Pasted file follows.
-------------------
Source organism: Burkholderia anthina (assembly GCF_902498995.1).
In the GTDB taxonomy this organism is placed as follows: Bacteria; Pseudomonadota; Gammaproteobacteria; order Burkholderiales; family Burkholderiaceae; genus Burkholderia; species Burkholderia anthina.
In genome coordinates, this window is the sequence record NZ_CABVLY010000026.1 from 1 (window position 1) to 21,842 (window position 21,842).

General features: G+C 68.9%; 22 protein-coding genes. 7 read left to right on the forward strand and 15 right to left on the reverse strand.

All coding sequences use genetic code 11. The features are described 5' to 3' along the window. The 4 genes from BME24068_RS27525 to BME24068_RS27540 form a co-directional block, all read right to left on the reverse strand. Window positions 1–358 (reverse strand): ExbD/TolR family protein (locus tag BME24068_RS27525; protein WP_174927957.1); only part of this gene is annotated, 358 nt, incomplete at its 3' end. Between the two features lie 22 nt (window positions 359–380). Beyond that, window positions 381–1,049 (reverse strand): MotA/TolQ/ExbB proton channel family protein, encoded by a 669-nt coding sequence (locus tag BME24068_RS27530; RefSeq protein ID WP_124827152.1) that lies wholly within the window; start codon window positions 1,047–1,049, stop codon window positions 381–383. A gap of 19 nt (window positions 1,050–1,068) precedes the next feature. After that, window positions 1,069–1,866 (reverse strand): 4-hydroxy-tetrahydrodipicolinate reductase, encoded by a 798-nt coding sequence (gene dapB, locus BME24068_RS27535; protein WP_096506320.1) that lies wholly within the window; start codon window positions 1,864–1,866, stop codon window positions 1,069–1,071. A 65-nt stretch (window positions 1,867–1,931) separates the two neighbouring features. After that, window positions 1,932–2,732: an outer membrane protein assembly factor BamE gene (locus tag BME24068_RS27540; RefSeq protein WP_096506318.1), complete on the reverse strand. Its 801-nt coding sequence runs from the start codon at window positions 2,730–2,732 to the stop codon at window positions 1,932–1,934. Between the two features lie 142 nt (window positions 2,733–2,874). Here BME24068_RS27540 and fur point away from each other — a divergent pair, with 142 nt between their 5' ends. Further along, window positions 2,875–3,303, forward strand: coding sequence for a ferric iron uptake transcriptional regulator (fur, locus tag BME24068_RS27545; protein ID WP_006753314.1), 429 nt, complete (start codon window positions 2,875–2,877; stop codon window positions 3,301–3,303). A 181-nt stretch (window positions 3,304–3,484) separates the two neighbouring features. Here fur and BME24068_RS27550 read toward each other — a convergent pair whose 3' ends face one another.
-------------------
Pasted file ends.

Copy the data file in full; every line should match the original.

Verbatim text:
Source organism: Burkholderia anthina (assembly GCF_902498995.1).
In the GTDB taxonomy this organism is placed as follows: Bacteria; Pseudomonadota; Gammaproteobacteria; order Burkholderiales; family Burkholderiaceae; genus Burkholderia; species Burkholderia anthina.
In genome coordinates, this window is the sequence record NZ_CABVLY010000026.1 from 1 (window position 1) to 21,842 (window position 21,842).

General features: G+C 68.9%; 22 protein-coding genes. 7 read left to right on the forward strand and 15 right to left on the reverse strand.

All coding sequences use genetic code 11. The features are described 5' to 3' along the window. The 4 genes from BME24068_RS27525 to BME24068_RS27540 form a co-directional block, all read right to left on the reverse strand. Window positions 1–358 (reverse strand): ExbD/TolR family protein (locus tag BME24068_RS27525; protein WP_174927957.1); only part of this gene is annotated, 358 nt, incomplete at its 3' end. Between the two features lie 22 nt (window positions 359–380). Beyond that, window positions 381–1,049 (reverse strand): MotA/TolQ/ExbB proton channel family protein, encoded by a 669-nt coding sequence (locus tag BME24068_RS27530; RefSeq protein ID WP_124827152.1) that lies wholly within the window; start codon window positions 1,047–1,049, stop codon window positions 381–383. A gap of 19 nt (window positions 1,050–1,068) precedes the next feature. After that, window positions 1,069–1,866 (reverse strand): 4-hydroxy-tetrahydrodipicolinate reductase, encoded by a 798-nt coding sequence (gene dapB, locus BME24068_RS27535; protein WP_096506320.1) that lies wholly within the window; start codon window positions 1,864–1,866, stop codon window positions 1,069–1,071. A 65-nt stretch (window positions 1,867–1,931) separates the two neighbouring features. After that, window positions 1,932–2,732: an outer membrane protein assembly factor BamE gene (locus tag BME24068_RS27540; RefSeq protein WP_096506318.1), complete on the reverse strand. Its 801-nt coding sequence runs from the start codon at window positions 2,730–2,732 to the stop codon at window positions 1,932–1,934. Between the two features lie 142 nt (window positions 2,733–2,874). Here BME24068_RS27540 and fur point away from each other — a divergent pair, with 142 nt between their 5' ends. Further along, window positions 2,875–3,303, forward strand: coding sequence for a ferric iron uptake transcriptional regulator (fur, locus tag BME24068_RS27545; protein ID WP_006753314.1), 429 nt, complete (start codon window positions 2,875–2,877; stop codon window positions 3,301–3,303). A 181-nt stretch (window positions 3,304–3,484) separates the two neighbouring features. Here fur and BME24068_RS27550 read toward each other — a convergent pair whose 3' ends face one another.